Will the UK hold on to the EMA?

May 2017

With Prime Minister Theresa May's Conservatives likely to be returned to office with an increased majority in the UK, there is no doubt that the UK is leaving the European Union ("EU"). Uncertainty nonetheless remains on one of the most frequently asked questions in the life sciences sector: what will happen to the European Medicines Agency ("EMA")? As we discuss below, there are a number of significant difficulties facing relocation, and the UK Government does not intend to let go easily.

The EMA is an EU body which evaluates and authorises medicinal products within the EU Member States, and those of the European Economic Area. As well as administering marketing authorisation applications for conventional pharmaceuticals, it is also the compulsory route for new active ingredients indicated for HIV, cancer, diabetes, neuro-degenerative diseases, autoimmune dysfunctions and viral diseases. Certain classes of products must also be authorised through the centralised procedure, including advanced therapy medicines, medicines derived from biotechnology processes and orphan drugs. The EMA also has responsibilities for developing paediatric medicines.

The EMA headquarters where this work is centrally coordinated is currently housed in London's Canary Wharf. This has raised the contentious question whether the EMA can stay where it currently is, after Brexit, or whether it must move its headquarters to an EU Member State. None of the Regulations governing the EMA require that is must be physically located in an EU Member State. However, it is a political issue and EU officials have stated that, as a consequence of Brexit, it would be unacceptable for the Agency to remain in the UK.

In the immediate aftermath of the British vote to leave the EU, the EMA commented in a press release that the "implications for the seat and operations of the EMA depend on the future relationship between the UK and the EU…the decision on the seat of the Agency will however not be taken by the EMA, but will be decided by common agreement among the representatives of the Member States". But, with competition for a new host city in the EU already underway, and at least Copenhagen, Amsterdam, Milan, Stockholm, Barcelona and Dublin already in contention, such an agreement is likely to be difficult to obtain; "Forget about solidarity, this will be messy, ugly, everyone for themselves" the FT reported a diplomat from one bidding Member State as saying.

A decision on the relocation of the EMA is expected in October 2017. There are, however, other potential problems facing any relocation. It is a concern within industry, as reflected in an open letter by the European Federation of Pharmaceutical Industries and Associations ("EFPIA"), that "It is a stark and alarming reality that such fundamental activities would undoubtedly be impeded were the operations of the agency to be disrupted as a result of the UK's exit from the European Union…In the event of obstruction or failure, Europe possesses no backup option". A large part of this concern is caused by the issue of relocating the EMA's secretariat of 890 staff. Approximately 50 percent of those staff recently surveyed by the Agency said that they would leave the organization rather than relocate to an undesirable city. This leaves any prospective host with the possibility that they need to compensate hundreds of people and also find highly skilled replacements. As the EFPIA also points out, such a location must have the connectivity and capacity to enable the 36,000 annual expert visits that are necessary to the EMA every year for it to conduct its business.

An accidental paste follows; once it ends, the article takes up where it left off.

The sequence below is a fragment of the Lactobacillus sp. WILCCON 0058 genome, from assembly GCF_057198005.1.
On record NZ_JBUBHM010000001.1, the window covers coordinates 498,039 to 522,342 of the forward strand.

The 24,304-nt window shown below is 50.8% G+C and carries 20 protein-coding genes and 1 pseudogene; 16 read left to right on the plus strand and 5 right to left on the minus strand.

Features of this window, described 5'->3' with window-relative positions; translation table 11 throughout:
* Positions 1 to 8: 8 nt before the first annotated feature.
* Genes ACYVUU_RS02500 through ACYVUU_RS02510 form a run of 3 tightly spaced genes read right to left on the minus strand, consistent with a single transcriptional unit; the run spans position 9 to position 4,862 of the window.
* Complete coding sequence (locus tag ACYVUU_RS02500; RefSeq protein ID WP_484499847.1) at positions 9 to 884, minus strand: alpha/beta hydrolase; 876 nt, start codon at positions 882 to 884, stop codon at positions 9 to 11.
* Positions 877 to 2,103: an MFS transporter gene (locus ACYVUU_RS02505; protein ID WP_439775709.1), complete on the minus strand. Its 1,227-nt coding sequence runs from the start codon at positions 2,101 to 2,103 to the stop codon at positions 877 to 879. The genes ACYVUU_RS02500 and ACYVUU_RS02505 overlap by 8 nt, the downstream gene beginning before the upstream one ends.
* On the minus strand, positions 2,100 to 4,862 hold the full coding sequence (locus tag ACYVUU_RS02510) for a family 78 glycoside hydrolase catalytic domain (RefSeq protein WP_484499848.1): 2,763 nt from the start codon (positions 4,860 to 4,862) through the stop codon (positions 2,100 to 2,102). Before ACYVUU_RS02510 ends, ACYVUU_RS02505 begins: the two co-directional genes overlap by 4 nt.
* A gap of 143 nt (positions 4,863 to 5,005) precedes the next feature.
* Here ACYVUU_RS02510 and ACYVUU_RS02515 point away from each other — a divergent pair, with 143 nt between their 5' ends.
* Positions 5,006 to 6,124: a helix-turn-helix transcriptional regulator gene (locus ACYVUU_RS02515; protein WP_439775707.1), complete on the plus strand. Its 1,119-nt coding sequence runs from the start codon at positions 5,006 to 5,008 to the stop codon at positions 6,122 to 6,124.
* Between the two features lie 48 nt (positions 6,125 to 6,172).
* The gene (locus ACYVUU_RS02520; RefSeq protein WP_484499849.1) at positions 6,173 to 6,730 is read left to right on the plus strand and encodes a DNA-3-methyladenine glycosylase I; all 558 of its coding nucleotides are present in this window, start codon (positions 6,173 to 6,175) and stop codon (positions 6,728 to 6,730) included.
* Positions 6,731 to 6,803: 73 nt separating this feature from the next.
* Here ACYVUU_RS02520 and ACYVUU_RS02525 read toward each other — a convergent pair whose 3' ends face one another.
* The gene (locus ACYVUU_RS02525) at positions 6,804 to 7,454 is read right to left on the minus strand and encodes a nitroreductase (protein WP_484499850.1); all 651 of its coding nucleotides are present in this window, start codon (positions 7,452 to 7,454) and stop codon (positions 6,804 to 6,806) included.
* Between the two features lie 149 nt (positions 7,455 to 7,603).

Failure to negotiate a break clause in the EMA's current lease means that relinquishing its premises in London leaves the EMA with a commitment to pay 20 years' worth of rent and associated charges, totalling an estimated €400m. Whilst EU officials have added this to the UK's notional 'exit bill', there is no indication of any binding commitment on the UK to actually pay it.

It may be that, as a result of the above hurdles, the 'Brexit secretary' the Rt. Hon. David Davis MP hopes there is an opportunity for pragmatism to overcome politics – the risks and costs of relocation outweigh the political cost to the EU of allowing the EMA to stay in London. Indeed, signaling that the UK Government thinks the point can be argued Davis has refused to accept the need to move the EMA, with a spokesman saying its location will be "subject to the exit negotiations". If he is correct, then any final decision on the future of the EMA is unlikely to be made before Brexit takes place in March 2019.

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Will the UK hold on to the EMA?

Paul England

Paul is a senior associate and professional support lawyer in the patents group based in our London office.

"it is a political issue and EU officials have stated that, as a consequence of Brexit, it would be unacceptable for the Agency to remain in the UK."